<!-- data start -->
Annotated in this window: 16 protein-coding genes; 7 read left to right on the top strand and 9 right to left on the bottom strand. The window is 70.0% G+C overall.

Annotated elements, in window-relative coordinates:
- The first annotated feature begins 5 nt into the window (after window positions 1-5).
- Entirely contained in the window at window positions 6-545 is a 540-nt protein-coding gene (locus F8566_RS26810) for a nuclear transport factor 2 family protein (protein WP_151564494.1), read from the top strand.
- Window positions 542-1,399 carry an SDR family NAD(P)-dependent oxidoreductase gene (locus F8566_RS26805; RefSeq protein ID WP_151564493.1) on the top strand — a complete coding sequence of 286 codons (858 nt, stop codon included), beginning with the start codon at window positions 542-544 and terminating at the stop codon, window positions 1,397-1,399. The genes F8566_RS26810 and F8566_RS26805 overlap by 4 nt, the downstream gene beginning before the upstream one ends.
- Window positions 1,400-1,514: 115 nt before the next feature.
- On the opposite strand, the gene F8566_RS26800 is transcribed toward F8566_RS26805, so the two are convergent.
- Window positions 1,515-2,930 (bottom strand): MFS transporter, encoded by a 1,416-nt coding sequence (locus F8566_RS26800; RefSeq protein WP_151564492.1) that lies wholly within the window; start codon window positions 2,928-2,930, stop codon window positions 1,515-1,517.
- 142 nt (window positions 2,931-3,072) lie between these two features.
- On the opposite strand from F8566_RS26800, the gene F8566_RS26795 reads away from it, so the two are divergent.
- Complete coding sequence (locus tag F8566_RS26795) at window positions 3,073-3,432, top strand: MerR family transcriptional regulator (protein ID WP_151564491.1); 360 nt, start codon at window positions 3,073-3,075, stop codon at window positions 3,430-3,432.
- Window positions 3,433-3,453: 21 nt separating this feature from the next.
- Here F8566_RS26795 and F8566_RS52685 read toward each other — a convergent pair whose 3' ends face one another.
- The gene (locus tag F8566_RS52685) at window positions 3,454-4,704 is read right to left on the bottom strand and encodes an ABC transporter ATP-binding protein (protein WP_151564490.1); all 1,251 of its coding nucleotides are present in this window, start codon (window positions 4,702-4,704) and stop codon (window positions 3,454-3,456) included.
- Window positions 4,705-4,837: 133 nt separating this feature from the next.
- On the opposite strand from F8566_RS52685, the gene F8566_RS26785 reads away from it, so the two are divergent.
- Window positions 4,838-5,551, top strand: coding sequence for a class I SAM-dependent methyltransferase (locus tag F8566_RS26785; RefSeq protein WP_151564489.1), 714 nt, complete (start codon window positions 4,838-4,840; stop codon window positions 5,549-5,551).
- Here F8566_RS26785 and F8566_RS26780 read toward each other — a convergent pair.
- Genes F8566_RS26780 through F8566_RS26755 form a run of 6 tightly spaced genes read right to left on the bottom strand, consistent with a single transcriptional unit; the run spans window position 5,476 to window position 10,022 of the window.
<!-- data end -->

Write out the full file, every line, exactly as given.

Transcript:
Annotated in this window: 16 protein-coding genes; 7 read left to right on the top strand and 9 right to left on the bottom strand. The window is 70.0% G+C overall.

Annotated elements, in window-relative coordinates:
- The first annotated feature begins 5 nt into the window (after window positions 1-5).
- Entirely contained in the window at window positions 6-545 is a 540-nt protein-coding gene (locus F8566_RS26810) for a nuclear transport factor 2 family protein (protein WP_151564494.1), read from the top strand.
- Window positions 542-1,399 carry an SDR family NAD(P)-dependent oxidoreductase gene (locus F8566_RS26805; RefSeq protein ID WP_151564493.1) on the top strand — a complete coding sequence of 286 codons (858 nt, stop codon included), beginning with the start codon at window positions 542-544 and terminating at the stop codon, window positions 1,397-1,399. The genes F8566_RS26810 and F8566_RS26805 overlap by 4 nt, the downstream gene beginning before the upstream one ends.
- Window positions 1,400-1,514: 115 nt before the next feature.
- On the opposite strand, the gene F8566_RS26800 is transcribed toward F8566_RS26805, so the two are convergent.
- Window positions 1,515-2,930 (bottom strand): MFS transporter, encoded by a 1,416-nt coding sequence (locus F8566_RS26800; RefSeq protein WP_151564492.1) that lies wholly within the window; start codon window positions 2,928-2,930, stop codon window positions 1,515-1,517.
- 142 nt (window positions 2,931-3,072) lie between these two features.
- On the opposite strand from F8566_RS26800, the gene F8566_RS26795 reads away from it, so the two are divergent.
- Complete coding sequence (locus tag F8566_RS26795) at window positions 3,073-3,432, top strand: MerR family transcriptional regulator (protein ID WP_151564491.1); 360 nt, start codon at window positions 3,073-3,075, stop codon at window positions 3,430-3,432.
- Window positions 3,433-3,453: 21 nt separating this feature from the next.
- Here F8566_RS26795 and F8566_RS52685 read toward each other — a convergent pair whose 3' ends face one another.
- The gene (locus tag F8566_RS52685) at window positions 3,454-4,704 is read right to left on the bottom strand and encodes an ABC transporter ATP-binding protein (protein WP_151564490.1); all 1,251 of its coding nucleotides are present in this window, start codon (window positions 4,702-4,704) and stop codon (window positions 3,454-3,456) included.
- Window positions 4,705-4,837: 133 nt separating this feature from the next.
- On the opposite strand from F8566_RS52685, the gene F8566_RS26785 reads away from it, so the two are divergent.
- Window positions 4,838-5,551, top strand: coding sequence for a class I SAM-dependent methyltransferase (locus tag F8566_RS26785; RefSeq protein WP_151564489.1), 714 nt, complete (start codon window positions 4,838-4,840; stop codon window positions 5,549-5,551).
- Here F8566_RS26785 and F8566_RS26780 read toward each other — a convergent pair.
- Genes F8566_RS26780 through F8566_RS26755 form a run of 6 tightly spaced genes read right to left on the bottom strand, consistent with a single transcriptional unit; the run spans window position 5,476 to window position 10,022 of the window.